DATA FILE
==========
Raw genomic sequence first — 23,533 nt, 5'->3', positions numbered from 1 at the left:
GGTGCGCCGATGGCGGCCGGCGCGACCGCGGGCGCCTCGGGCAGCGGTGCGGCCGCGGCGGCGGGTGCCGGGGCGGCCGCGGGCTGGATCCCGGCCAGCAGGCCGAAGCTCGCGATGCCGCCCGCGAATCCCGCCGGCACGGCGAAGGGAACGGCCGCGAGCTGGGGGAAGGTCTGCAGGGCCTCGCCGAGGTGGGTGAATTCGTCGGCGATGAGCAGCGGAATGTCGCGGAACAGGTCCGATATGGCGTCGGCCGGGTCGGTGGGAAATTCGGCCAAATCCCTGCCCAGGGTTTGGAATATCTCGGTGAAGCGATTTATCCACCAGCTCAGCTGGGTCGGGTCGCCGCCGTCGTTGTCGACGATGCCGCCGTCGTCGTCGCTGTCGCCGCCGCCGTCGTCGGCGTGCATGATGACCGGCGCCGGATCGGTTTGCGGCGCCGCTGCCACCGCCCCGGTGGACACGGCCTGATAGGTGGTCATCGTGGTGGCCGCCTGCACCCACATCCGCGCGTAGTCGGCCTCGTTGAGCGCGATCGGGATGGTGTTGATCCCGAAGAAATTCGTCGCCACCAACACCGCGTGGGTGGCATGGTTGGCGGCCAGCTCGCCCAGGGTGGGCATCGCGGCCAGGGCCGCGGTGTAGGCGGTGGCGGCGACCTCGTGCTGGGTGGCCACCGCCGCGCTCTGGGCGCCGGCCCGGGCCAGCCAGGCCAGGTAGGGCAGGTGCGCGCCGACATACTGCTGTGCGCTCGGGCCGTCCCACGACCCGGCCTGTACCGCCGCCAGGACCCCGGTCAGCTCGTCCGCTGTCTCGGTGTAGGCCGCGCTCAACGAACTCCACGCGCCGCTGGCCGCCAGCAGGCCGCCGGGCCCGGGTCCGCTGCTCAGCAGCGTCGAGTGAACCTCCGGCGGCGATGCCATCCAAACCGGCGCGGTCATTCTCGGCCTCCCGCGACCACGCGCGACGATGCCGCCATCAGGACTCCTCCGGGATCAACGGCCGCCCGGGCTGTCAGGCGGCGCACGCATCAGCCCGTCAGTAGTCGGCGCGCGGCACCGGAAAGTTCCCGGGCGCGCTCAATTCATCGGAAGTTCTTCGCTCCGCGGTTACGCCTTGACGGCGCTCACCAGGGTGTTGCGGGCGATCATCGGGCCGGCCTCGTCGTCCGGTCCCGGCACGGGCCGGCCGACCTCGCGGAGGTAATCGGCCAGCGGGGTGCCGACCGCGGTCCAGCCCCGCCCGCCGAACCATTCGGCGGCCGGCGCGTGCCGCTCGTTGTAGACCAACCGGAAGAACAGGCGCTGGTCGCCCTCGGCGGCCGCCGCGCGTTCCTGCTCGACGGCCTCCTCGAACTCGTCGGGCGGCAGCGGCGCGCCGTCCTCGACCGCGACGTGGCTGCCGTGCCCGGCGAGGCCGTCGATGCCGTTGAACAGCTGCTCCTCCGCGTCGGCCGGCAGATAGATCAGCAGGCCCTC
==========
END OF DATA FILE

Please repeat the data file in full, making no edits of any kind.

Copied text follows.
Raw genomic sequence first — 23,533 nt, 5'->3', positions numbered from 1 at the left:
GGTGCGCCGATGGCGGCCGGCGCGACCGCGGGCGCCTCGGGCAGCGGTGCGGCCGCGGCGGCGGGTGCCGGGGCGGCCGCGGGCTGGATCCCGGCCAGCAGGCCGAAGCTCGCGATGCCGCCCGCGAATCCCGCCGGCACGGCGAAGGGAACGGCCGCGAGCTGGGGGAAGGTCTGCAGGGCCTCGCCGAGGTGGGTGAATTCGTCGGCGATGAGCAGCGGAATGTCGCGGAACAGGTCCGATATGGCGTCGGCCGGGTCGGTGGGAAATTCGGCCAAATCCCTGCCCAGGGTTTGGAATATCTCGGTGAAGCGATTTATCCACCAGCTCAGCTGGGTCGGGTCGCCGCCGTCGTTGTCGACGATGCCGCCGTCGTCGTCGCTGTCGCCGCCGCCGTCGTCGGCGTGCATGATGACCGGCGCCGGATCGGTTTGCGGCGCCGCTGCCACCGCCCCGGTGGACACGGCCTGATAGGTGGTCATCGTGGTGGCCGCCTGCACCCACATCCGCGCGTAGTCGGCCTCGTTGAGCGCGATCGGGATGGTGTTGATCCCGAAGAAATTCGTCGCCACCAACACCGCGTGGGTGGCATGGTTGGCGGCCAGCTCGCCCAGGGTGGGCATCGCGGCCAGGGCCGCGGTGTAGGCGGTGGCGGCGACCTCGTGCTGGGTGGCCACCGCCGCGCTCTGGGCGCCGGCCCGGGCCAGCCAGGCCAGGTAGGGCAGGTGCGCGCCGACATACTGCTGTGCGCTCGGGCCGTCCCACGACCCGGCCTGTACCGCCGCCAGGACCCCGGTCAGCTCGTCCGCTGTCTCGGTGTAGGCCGCGCTCAACGAACTCCACGCGCCGCTGGCCGCCAGCAGGCCGCCGGGCCCGGGTCCGCTGCTCAGCAGCGTCGAGTGAACCTCCGGCGGCGATGCCATCCAAACCGGCGCGGTCATTCTCGGCCTCCCGCGACCACGCGCGACGATGCCGCCATCAGGACTCCTCCGGGATCAACGGCCGCCCGGGCTGTCAGGCGGCGCACGCATCAGCCCGTCAGTAGTCGGCGCGCGGCACCGGAAAGTTCCCGGGCGCGCTCAATTCATCGGAAGTTCTTCGCTCCGCGGTTACGCCTTGACGGCGCTCACCAGGGTGTTGCGGGCGATCATCGGGCCGGCCTCGTCGTCCGGTCCCGGCACGGGCCGGCCGACCTCGCGGAGGTAATCGGCCAGCGGGGTGCCGACCGCGGTCCAGCCCCGCCCGCCGAACCATTCGGCGGCCGGCGCGTGCCGCTCGTTGTAGACCAACCGGAAGAACAGGCGCTGGTCGCCCTCGGCGGCCGCCGCGCGTTCCTGCTCGACGGCCTCCTCGAACTCGTCGGGCGGCAGCGGCGCGCCGTCCTCGACCGCGACGTGGCTGCCGTGCCCGGCGAGGCCGTCGATGCCGTTGAACAGCTGCTCCTCCGCGTCGGCCGGCAGATAGATCAGCAGGCCCTC